There’s a new climate of fear in Sri Lanka. This time it’s the Muslim community who are fearful of the future. The Easter bomb attacks in Sri Lanka - targeting churches and international hotels - horrified the island. It’s suffered civil war but never known jihadi violence. But the attacks also intensified a creeping campaign by the Sinhala Buddhist majority against the Muslim community - with Muslims murdered, their businesses burned or boycotted. Jill McGivering investigates the growing climate of fear now driving many Muslims to emigrate and casting a shadow over those left behind.
Producer: Caroline Finnigan
(Image: Muslim boy on a bicycle in Kattankudy, Sri Lanka. Credit: Allison Joyce/Getty Images)
How Scarborough saved the world
The work of GCHQ started just after the end of World War One as telegraph became a vital means of military communications. We hear from people who worked at the listening station in the Yorkshire seaside resort of Scarborough during World War Two and the Cold War. BBC security correspondent Gordon Corera reveals how Government Communications Headquarters – GCHQ - has been listening in for 100 years.
Giving peace a chance
John Lennon and Yoko Ono's bed-in for peace protest and the people who witnessed it
The man who laughed at al-Qaeda
Raed Fares, founder of Syria's legendary Radio Fresh FM, was mowed down by unknown gunmen as he left his studios in rebel-held Idlib in November 2018. The death of the man who fought hatred with humour and laughed in the faces of President Assad, ISIS and al-Qaeda, sent shockwaves way beyond his troubled homeland. When ordered by Islamist extremists to stop broadcasting music he had replied with bird song and clucking chickens. On being told to take his female presenters off air, he put their voices through software to make them sound like men. In tribute to its founder, Raed Fares's radio station has refused to die with him. One year on from his killing it continues to broadcast the comedy programmes he loved, as Assad's troops close in and bombs fall around it.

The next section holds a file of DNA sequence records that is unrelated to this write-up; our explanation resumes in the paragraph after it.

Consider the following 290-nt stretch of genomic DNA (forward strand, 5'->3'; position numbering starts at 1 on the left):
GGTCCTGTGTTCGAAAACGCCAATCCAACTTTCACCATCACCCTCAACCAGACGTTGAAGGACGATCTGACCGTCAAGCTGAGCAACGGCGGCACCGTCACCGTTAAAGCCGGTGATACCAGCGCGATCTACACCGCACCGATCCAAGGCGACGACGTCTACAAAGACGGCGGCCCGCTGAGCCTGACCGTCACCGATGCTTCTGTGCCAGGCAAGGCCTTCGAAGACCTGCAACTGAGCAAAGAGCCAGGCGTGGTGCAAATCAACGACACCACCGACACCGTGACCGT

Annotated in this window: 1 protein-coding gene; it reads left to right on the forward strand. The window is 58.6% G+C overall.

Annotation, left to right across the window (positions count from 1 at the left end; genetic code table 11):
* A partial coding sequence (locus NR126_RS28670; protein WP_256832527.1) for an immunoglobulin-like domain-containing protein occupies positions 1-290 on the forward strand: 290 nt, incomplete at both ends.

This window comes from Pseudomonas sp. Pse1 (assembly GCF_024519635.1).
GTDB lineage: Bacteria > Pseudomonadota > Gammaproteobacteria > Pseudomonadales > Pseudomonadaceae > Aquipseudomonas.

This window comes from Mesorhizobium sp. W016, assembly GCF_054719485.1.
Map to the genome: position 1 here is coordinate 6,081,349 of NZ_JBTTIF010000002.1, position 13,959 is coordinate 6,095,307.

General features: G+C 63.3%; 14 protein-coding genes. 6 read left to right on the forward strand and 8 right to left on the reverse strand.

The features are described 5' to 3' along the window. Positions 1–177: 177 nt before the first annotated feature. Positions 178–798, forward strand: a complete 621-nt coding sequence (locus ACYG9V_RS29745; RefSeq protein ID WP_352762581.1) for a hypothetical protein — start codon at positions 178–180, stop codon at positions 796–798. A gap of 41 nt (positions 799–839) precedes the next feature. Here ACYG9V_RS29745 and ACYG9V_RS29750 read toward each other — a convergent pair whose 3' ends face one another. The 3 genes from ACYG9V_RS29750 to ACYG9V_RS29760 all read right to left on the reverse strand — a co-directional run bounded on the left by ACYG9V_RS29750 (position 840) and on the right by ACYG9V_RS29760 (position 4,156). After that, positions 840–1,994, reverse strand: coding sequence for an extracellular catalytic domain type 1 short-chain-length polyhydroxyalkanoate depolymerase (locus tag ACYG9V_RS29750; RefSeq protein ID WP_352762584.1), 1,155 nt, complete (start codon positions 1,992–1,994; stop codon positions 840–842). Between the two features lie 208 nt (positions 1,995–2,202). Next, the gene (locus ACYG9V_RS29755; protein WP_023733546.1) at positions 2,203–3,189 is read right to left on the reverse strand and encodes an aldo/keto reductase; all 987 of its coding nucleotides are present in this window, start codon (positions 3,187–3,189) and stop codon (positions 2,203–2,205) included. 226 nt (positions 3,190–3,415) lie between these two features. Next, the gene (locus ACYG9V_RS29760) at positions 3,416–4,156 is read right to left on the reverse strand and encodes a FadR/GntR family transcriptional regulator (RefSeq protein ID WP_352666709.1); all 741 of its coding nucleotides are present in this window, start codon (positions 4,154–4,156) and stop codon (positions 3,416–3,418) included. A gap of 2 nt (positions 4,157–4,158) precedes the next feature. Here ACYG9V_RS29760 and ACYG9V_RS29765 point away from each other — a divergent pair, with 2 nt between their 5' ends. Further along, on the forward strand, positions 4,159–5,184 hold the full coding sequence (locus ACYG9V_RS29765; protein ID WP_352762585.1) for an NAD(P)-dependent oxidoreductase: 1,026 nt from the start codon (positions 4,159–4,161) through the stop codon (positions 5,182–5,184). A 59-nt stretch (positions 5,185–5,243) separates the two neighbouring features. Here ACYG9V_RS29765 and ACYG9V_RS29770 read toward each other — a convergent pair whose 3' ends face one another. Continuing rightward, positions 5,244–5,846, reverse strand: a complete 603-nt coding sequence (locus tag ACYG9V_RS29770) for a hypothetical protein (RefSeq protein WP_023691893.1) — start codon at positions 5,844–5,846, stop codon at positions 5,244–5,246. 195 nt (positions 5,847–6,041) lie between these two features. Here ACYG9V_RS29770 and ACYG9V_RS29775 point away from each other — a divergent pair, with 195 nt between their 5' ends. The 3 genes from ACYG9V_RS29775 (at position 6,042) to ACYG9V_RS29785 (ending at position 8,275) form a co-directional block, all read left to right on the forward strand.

Presenter: Mike Thomson
Producer: Joe Kent
(Image: Raed Fares standing outside Radio Fresh. Credit: Radio Fresh)
In the span of five years, Chairman Huang turned farmland in China’s Sichuan province into Seaside City. The ocean-themed town, which Huang says was inspired by Dubai and Disneyland, is now home to more than 400,000 people. In the city centre, numerous maritime spectacles attract visitors from afar. The crown jewel is the world’s largest aquarium with several whale sharks and a community of sea turtles. But is Seaside City a forward-thinking economic experiment or the personal fiefdom of a megalomaniac? What do former peasants in the area think of the city?